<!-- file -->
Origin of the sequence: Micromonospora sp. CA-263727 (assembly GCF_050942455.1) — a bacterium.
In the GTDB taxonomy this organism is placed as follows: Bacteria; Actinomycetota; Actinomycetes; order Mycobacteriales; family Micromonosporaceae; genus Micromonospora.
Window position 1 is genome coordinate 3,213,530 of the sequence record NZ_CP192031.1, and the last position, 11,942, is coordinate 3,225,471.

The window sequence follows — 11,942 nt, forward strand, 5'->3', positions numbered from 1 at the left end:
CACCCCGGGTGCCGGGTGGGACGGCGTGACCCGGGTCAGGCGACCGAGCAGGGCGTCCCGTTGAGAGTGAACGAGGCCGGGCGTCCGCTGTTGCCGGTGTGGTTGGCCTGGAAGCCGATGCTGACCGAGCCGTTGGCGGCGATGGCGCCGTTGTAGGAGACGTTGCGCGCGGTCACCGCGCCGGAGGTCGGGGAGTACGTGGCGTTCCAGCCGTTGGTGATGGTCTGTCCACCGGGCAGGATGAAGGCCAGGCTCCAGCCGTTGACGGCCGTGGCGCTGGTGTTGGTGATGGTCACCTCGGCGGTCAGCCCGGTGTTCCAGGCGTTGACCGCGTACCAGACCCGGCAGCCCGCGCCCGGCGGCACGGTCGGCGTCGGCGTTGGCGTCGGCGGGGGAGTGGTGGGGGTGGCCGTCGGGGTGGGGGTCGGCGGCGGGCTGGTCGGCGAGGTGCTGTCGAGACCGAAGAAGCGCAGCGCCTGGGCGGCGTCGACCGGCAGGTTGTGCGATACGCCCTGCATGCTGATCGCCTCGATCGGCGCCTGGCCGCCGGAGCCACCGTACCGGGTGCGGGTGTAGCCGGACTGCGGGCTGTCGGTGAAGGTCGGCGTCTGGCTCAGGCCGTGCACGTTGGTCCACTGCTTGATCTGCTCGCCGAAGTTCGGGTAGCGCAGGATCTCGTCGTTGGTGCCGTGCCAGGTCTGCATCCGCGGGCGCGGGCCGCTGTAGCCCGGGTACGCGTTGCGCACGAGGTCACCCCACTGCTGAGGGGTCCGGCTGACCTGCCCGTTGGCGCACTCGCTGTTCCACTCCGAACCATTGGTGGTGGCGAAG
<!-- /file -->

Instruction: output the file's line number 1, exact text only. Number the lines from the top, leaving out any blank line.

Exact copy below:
Origin of the sequence: Micromonospora sp. CA-263727 (assembly GCF_050942455.1) — a bacterium.